News & Resources

Late Nights and Sturgeon

Posted by Paul Wiemerslage | Jun 25, 2015

Once a common species in the Great Lakes and larger rivers of Michigan, the Lake Sturgeon was depleted through overfishing throughout its range. Now a species of high conservation priority, efforts to restore populations of Lake Sturgeons are underway throughout the Midwest. One of these efforts is led by the Little River Band of Ottawa Indians (LRBOI). Focused on the lower Manistee River, near the center of the Band’s traditional homeland, fisheries biologists of the LRBOI are capturing sturgeon fry in the lower Manistee River and raising them in a special sturgeon rearing facility. In this controlled environment, young sturgeon are protected from predators and environmental hazards, growing to larger sizes to be released later when they are less vulnerable. The program thus increases the survival of sturgeon fry and augments the river’s sturgeon population.

This year the Au Sable Institute has been honored to assist in the effort, sending four students to assist with sturgeon capture in the lower Manistee River this May and June. Using large D-framed nets set across the river’s channel at night, when sturgeon are most active, the Au Sable team has helped collect sturgeon fry to aid in this restoration effort. Corey Jerome, the Tribe’s Aquatic and Fisheries Biologist who instructed the Au Sable team in sampling and collection techniques, noted, “The assistance of Au Sable Institute of Environmental Studies during the spring Manistee River Lake Sturgeon larval drift collection was an integral part in the completion of the 14th year of sampling. The willingness to jump in with two feet during high flows and late nights with enthusiasm and eagerness to learn new sampling techniques in the assistance with the collection of larval lake sturgeon for further rearing in the streamside rearing facility showed great appreciation for the work they were completing.”  Marty Holtgren, Senior Inland Fisheries Biologist added, “The Au Sable staff have been a great addition to the sturgeon program.  They instantly became an important part of the field crew and were instrumental to the success of this difficult survey.  Their positive outlook and excitement towards a new experience was encouraging to see.”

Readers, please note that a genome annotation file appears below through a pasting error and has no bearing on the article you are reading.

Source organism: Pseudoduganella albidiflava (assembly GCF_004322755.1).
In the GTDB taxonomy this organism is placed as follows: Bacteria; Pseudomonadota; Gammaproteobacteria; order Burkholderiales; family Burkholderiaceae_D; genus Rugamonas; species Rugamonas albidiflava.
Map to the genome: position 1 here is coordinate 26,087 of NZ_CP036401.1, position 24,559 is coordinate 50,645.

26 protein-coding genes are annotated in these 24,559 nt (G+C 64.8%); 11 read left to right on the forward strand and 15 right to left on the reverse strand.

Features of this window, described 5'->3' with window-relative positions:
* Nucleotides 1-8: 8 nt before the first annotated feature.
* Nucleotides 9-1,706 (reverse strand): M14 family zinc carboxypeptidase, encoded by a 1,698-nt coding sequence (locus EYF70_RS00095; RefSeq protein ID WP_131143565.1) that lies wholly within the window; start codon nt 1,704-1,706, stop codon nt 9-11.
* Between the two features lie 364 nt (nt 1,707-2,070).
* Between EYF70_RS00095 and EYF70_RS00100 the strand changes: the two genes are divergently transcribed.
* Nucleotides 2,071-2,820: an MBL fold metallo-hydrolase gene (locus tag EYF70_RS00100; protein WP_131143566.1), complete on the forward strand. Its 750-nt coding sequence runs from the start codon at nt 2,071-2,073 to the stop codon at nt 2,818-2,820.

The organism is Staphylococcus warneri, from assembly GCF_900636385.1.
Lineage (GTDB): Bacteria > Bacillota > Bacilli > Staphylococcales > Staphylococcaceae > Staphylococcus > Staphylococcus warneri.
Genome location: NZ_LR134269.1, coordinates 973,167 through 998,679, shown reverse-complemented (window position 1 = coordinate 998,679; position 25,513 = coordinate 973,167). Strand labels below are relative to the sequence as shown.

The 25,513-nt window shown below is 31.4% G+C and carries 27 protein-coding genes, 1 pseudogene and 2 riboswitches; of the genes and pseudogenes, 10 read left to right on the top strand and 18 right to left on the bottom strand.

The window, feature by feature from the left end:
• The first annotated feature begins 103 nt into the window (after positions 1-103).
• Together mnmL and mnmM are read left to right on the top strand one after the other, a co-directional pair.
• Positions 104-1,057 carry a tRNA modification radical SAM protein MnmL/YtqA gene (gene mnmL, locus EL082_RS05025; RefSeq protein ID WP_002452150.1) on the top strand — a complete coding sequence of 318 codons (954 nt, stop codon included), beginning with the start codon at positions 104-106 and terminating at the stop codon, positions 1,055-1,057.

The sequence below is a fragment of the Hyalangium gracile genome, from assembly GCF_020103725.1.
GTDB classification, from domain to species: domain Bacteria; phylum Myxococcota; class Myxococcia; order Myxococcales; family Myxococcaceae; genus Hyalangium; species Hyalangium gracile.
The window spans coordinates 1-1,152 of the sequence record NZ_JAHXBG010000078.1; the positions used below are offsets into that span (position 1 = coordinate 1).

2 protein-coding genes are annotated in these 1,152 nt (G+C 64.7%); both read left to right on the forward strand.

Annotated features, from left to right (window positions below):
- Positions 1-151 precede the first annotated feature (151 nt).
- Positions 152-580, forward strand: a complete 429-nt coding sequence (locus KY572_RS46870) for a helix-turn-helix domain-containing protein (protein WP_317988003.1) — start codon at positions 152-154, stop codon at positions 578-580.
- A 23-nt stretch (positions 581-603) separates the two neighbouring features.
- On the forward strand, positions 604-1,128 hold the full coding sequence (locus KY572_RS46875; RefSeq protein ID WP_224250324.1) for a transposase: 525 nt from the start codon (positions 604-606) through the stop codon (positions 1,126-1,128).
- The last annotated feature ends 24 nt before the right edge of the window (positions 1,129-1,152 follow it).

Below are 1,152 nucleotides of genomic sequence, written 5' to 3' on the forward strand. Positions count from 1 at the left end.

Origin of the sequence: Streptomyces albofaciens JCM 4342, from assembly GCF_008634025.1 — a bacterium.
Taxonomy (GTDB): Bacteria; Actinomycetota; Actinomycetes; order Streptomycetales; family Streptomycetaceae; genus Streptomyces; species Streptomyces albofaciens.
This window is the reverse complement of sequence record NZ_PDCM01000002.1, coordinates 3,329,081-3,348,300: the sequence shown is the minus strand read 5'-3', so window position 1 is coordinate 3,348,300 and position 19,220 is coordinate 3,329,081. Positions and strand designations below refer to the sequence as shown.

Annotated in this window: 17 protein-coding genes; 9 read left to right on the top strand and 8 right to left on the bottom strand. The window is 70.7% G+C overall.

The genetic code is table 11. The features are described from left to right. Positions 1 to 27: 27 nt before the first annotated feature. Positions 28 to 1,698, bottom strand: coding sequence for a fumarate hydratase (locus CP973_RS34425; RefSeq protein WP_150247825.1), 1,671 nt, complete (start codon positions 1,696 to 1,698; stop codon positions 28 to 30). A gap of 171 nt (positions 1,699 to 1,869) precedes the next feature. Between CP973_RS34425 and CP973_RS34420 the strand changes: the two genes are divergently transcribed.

Fred Van Dyke, Executive Director of the Au Sable Institute who accompanied the Au Sable Team on their first collection event in May, explained, “This is a wonderful opportunity for our students to be part of an ongoing and truly effective population restoration effort. We’re honored to be part of this effort with the Little River Band of Ottawa Indians, and we’re pleased to be able to offer our students this kind of education in the practical work of conservation and restoration.”  The Au Sable Institute commends the Little River Band of Ottawa Indians for this important work in population restoration of an important native species, and thanks them for the honor of working with them in this effort.